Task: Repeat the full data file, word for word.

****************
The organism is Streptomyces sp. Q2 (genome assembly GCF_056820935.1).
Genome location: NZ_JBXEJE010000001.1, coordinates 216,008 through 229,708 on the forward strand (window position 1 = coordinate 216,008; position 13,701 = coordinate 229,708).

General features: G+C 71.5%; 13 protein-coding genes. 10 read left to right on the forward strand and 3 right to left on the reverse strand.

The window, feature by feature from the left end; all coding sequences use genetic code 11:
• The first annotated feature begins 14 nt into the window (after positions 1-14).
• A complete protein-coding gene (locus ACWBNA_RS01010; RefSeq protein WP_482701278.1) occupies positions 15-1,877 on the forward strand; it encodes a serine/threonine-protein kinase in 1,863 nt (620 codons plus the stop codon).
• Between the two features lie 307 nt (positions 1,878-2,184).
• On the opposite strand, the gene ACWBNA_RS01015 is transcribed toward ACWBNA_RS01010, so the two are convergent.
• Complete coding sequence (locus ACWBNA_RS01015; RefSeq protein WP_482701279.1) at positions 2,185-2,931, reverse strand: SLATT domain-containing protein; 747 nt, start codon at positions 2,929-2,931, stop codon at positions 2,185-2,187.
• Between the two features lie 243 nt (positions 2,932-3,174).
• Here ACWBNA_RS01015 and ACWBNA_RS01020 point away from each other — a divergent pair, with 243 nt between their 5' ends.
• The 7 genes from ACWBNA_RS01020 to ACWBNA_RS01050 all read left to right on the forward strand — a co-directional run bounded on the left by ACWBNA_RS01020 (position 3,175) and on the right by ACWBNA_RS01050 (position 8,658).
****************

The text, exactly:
The organism is Streptomyces sp. Q2 (genome assembly GCF_056820935.1).
Genome location: NZ_JBXEJE010000001.1, coordinates 216,008 through 229,708 on the forward strand (window position 1 = coordinate 216,008; position 13,701 = coordinate 229,708).

General features: G+C 71.5%; 13 protein-coding genes. 10 read left to right on the forward strand and 3 right to left on the reverse strand.

The window, feature by feature from the left end; all coding sequences use genetic code 11:
• The first annotated feature begins 14 nt into the window (after positions 1-14).
• A complete protein-coding gene (locus ACWBNA_RS01010; RefSeq protein WP_482701278.1) occupies positions 15-1,877 on the forward strand; it encodes a serine/threonine-protein kinase in 1,863 nt (620 codons plus the stop codon).
• Between the two features lie 307 nt (positions 1,878-2,184).
• On the opposite strand, the gene ACWBNA_RS01015 is transcribed toward ACWBNA_RS01010, so the two are convergent.
• Complete coding sequence (locus ACWBNA_RS01015; RefSeq protein WP_482701279.1) at positions 2,185-2,931, reverse strand: SLATT domain-containing protein; 747 nt, start codon at positions 2,929-2,931, stop codon at positions 2,185-2,187.
• Between the two features lie 243 nt (positions 2,932-3,174).
• Here ACWBNA_RS01015 and ACWBNA_RS01020 point away from each other — a divergent pair, with 243 nt between their 5' ends.
• The 7 genes from ACWBNA_RS01020 to ACWBNA_RS01050 all read left to right on the forward strand — a co-directional run bounded on the left by ACWBNA_RS01020 (position 3,175) and on the right by ACWBNA_RS01050 (position 8,658).